3 out of 4 found this helpful. Was this review helpful? | Report this
The true Jerry & Dean story starts here!
mifunesamurai6 January 2002
It has its moments as a curious piece where one can't help but see this as a premonition of the future relationship between Dean and Jerry. All the laughs go to Jerry and the romance is looked after by Dean the man. I now know where Jim Carey got his facial expressions from.
5 out of 10 found this helpful. Was this review helpful? | Report this
It helped me really get into older black and white films
drtoner12313 January 2006
I'm 25 years old and have always had a huge respect for Jerry Lewis and Dean Martin. I hope one day to shake the hand of Jerry Lewis. Thing is, I never really sat down through any of their full length films because I'm your typical new movie kinda guy. I like to see what's just coming out in theaters and these older movies, well I usually just think of them as having poor quality and over drawn out moments. I caught this film on HBO and was absolutely hooked. Everything was so beautiful, so perfect in this film. The acting is terrific. The only thing that could have made this film even better is if they showed a few more cars but hey, we can't have everything, and well, I'm just a major car guy. The movie was made in 1953, pardon me, released in 1953. My daily driver is a 1953 Chevrolet Bel Air. This movie has really fired me up to watch a lot of older films. Pretty soon I'm sure I'll be commenting on a few others. I'm filling up my DVR with everything 50's and back as we speak. Here's the thing, I love new movies and anytime I find a new release that is set back in the 50's, I'm a major sucker for it. With this, there is no error in these movies; no "hey did you see that? That was a 1980's van in the background!" Okay, yes it's a bit cheesy but this movie really gave me a lot of inspiration to watch more classics. I LOVE this film!
4 out of 8 found this helpful. Was this review helpful? | Report this
Irishmoviereviewer27 December 2015
Warning: Spoilers
Ah man, Martin and Lewis never fail on their act together! Martin is always the beautiful singer and Lewis is always still the goofy one that you would fall in love with too! I loved how he was always attached to his mother, it's just like all of us can't live without our mammy's!

Both of them were mighty and romantic! I thought Lewis was never gonna marry 'Frecklehead' after all the daftness that she said she can't marry him due to the fact, she thought Martin's character was using him to grow his own fame and not his! Marion Marshall looked so adorable, she looks like little Bo Peep. I'm glad her and Lewis were finally a couple, she unfortunately had to faint from the kiss haha!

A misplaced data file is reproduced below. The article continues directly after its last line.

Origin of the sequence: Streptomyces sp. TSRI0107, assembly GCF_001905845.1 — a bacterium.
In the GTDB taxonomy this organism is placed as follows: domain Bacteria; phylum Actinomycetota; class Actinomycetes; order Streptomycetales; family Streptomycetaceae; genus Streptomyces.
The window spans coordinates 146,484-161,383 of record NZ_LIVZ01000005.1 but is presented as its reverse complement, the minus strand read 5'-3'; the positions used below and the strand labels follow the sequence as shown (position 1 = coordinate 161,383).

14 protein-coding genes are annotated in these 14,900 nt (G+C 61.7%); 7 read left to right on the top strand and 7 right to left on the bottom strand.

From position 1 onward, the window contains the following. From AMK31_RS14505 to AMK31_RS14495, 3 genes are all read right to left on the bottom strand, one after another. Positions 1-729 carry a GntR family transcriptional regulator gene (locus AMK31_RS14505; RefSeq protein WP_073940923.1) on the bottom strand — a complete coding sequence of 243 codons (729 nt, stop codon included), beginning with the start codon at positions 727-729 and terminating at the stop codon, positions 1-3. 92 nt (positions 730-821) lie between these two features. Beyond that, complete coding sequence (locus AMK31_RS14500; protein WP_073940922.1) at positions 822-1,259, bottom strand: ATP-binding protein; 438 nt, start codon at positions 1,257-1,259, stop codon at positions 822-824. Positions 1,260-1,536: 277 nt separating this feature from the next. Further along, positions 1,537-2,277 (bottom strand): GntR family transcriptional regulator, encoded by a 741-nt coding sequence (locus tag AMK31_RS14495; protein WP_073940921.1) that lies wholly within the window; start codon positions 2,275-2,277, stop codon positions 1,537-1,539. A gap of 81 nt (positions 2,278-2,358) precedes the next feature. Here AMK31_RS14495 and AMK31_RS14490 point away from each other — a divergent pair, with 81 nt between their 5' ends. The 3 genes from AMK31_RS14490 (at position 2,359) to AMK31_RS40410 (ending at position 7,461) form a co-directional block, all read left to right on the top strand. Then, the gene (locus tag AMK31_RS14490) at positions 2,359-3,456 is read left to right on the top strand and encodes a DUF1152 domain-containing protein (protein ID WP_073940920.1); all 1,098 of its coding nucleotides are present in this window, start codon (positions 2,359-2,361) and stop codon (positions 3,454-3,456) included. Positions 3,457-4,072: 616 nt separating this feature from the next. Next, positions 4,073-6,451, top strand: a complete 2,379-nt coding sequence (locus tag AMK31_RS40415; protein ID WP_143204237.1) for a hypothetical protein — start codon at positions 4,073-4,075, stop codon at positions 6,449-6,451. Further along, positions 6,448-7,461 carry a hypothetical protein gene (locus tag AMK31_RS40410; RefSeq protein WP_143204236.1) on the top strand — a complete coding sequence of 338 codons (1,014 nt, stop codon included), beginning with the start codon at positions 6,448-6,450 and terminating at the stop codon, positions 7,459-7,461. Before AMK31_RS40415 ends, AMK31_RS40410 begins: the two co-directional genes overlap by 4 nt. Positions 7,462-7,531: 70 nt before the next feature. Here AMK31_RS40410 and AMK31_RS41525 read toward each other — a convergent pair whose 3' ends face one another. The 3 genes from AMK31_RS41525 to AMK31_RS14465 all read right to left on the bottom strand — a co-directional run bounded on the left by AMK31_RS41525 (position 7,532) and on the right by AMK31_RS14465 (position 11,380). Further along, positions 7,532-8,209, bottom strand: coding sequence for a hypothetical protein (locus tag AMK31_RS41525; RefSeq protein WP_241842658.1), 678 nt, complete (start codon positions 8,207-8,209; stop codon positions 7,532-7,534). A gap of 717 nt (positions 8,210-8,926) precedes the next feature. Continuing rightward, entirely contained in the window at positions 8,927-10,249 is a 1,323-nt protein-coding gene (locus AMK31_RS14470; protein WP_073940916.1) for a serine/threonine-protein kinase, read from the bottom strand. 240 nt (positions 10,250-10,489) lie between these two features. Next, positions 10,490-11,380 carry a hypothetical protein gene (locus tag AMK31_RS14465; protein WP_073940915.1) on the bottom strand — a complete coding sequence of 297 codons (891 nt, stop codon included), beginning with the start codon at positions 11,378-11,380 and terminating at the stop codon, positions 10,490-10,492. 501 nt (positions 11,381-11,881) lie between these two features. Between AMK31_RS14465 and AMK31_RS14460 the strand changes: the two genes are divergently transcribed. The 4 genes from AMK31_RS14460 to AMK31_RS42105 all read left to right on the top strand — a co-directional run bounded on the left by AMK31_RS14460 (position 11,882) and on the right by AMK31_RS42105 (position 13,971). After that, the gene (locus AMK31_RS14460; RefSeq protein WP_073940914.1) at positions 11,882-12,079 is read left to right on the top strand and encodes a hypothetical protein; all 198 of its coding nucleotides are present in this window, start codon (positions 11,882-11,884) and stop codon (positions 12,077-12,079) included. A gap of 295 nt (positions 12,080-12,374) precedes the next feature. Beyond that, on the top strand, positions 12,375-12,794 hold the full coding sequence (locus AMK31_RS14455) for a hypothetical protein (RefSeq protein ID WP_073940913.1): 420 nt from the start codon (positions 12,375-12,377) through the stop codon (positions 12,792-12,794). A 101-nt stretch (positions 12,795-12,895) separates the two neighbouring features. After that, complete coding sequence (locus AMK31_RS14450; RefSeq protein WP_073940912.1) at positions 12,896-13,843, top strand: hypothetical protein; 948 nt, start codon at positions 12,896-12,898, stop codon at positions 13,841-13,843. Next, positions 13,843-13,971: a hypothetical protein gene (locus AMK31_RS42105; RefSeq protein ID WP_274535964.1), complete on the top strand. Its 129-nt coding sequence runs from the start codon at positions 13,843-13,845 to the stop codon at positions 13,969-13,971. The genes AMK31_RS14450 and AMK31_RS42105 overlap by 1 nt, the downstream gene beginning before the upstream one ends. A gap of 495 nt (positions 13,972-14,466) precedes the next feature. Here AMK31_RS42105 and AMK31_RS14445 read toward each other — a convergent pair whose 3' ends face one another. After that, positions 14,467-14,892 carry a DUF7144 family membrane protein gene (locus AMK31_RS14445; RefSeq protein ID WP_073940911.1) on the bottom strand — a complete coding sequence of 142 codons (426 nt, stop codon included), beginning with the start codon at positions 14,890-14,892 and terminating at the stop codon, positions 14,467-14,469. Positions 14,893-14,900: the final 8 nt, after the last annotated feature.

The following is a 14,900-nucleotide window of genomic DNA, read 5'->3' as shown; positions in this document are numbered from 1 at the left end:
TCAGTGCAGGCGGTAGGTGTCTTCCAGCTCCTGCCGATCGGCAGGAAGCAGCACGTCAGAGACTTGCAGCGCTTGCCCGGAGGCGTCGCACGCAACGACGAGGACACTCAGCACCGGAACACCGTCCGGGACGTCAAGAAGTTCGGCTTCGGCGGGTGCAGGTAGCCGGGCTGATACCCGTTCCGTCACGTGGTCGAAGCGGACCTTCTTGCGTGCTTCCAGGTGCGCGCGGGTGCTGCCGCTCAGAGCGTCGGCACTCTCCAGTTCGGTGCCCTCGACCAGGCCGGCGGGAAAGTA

I would agree with Lewis on this one, this is the best movie that the pair have ever done in their careers!
1 out of 1 found this helpful. Was this review helpful? | Report this
Though a bit uneven dramatically, The Stooge is another enjoyable Martin & Lewis picture
tavm23 August 2011
With this, Martin & Lewis's seventh feature together, they're reunited with the following co-stars from previous movies: Polly Bergen-who was in At War with the Army and That's My Boy-playing Dean's wife who once again has a wonderful duet with him, Marion Marshall-who was also in TMB as well as Sailor Beware-playing Jerry's girlfriend, Eddie Mayehoff-previously Jerry's father in TMB is now Dean's and eventually Jerry's manager, Richard Erdman-previously the person Jerry passes himself off as in Jumping Jacks is Dean's previous performing partner here, and Mary Treen-previously the assistant of Corrine Calvet in SB is now the assistant of Jerry's boss before Jerry's teaming with Dean. In this one, Dean is an entertainer who's trying to make it as a single but his act sucks when he tries that so Jerry is picked to play a stooge for him. I'll stop there and just say that while I liked the way the actors switched from comedy to drama during the transitional scenes, sometimes I think the screenplay or maybe the direction didn't make them seamless enough to be believable to me. In fact, I found Jerry and sometimes Dean more funny offstage than when they did their act on-stage. And I think it was a mistake to make it seem like Jerry didn't know what he was doing the whole time he's on stage especially whenever it's obviously not the case-such as when he has to go on by himself after Dean drinks too much to do so and does a great parody of Maurice Chevalier. Nevertheless, this is another enjoyable Martin & Lewis picture that gets a recommendation from me. P.S. Frances Bavier, as Jerry's mom, was a nice surprise to me especially when she did his laugh. And what a coincidence that both her and Ms. Treen are in this picture since Ms. Bavier replaced Ms. Treen as the housekeeper in the first episode of "The Andy Griffith Show"!
1 out of 1 found this helpful. Was this review helpful? | Report this
A bit uncomfortable to watch at times, but probably the team's best.
MartinHafer13 November 2010
Warning: Spoilers
I would LOVE to know more about the background for this film. After all, so many elements are reminiscent of the real team of Martin & Lewis that it's hard to know how much is fiction and how much is autobiographical. I do know, however, why Jerry Lewis loved this film. And, you could probably assume that Dean Martin didn't, as it really made him look like an awful person.